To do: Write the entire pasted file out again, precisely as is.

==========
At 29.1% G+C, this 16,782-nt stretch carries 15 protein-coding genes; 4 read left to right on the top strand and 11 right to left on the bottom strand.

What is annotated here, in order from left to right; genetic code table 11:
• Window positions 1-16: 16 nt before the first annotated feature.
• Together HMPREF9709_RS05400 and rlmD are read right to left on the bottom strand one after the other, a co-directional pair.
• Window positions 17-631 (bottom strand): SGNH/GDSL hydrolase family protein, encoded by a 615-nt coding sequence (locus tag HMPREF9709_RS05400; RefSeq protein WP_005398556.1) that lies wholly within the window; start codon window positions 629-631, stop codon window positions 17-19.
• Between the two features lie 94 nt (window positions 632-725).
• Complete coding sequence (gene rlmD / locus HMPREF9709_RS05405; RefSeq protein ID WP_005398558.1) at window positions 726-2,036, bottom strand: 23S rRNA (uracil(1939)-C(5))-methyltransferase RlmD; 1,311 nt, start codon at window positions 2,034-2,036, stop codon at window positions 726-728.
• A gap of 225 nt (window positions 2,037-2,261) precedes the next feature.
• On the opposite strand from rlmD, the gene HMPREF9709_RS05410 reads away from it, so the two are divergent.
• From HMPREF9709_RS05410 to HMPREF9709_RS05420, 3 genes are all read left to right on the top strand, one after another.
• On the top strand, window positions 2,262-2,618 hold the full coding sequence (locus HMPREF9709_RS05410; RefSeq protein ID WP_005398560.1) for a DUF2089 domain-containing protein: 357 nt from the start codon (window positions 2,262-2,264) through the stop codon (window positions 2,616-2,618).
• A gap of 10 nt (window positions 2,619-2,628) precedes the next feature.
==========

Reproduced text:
At 29.1% G+C, this 16,782-nt stretch carries 15 protein-coding genes; 4 read left to right on the top strand and 11 right to left on the bottom strand.

What is annotated here, in order from left to right; genetic code table 11:
• Window positions 1-16: 16 nt before the first annotated feature.
• Together HMPREF9709_RS05400 and rlmD are read right to left on the bottom strand one after the other, a co-directional pair.
• Window positions 17-631 (bottom strand): SGNH/GDSL hydrolase family protein, encoded by a 615-nt coding sequence (locus tag HMPREF9709_RS05400; RefSeq protein WP_005398556.1) that lies wholly within the window; start codon window positions 629-631, stop codon window positions 17-19.
• Between the two features lie 94 nt (window positions 632-725).
• Complete coding sequence (gene rlmD / locus HMPREF9709_RS05405; RefSeq protein ID WP_005398558.1) at window positions 726-2,036, bottom strand: 23S rRNA (uracil(1939)-C(5))-methyltransferase RlmD; 1,311 nt, start codon at window positions 2,034-2,036, stop codon at window positions 726-728.
• A gap of 225 nt (window positions 2,037-2,261) precedes the next feature.
• On the opposite strand from rlmD, the gene HMPREF9709_RS05410 reads away from it, so the two are divergent.
• From HMPREF9709_RS05410 to HMPREF9709_RS05420, 3 genes are all read left to right on the top strand, one after another.
• On the top strand, window positions 2,262-2,618 hold the full coding sequence (locus HMPREF9709_RS05410; RefSeq protein ID WP_005398560.1) for a DUF2089 domain-containing protein: 357 nt from the start codon (window positions 2,262-2,264) through the stop codon (window positions 2,616-2,618).
• A gap of 10 nt (window positions 2,619-2,628) precedes the next feature.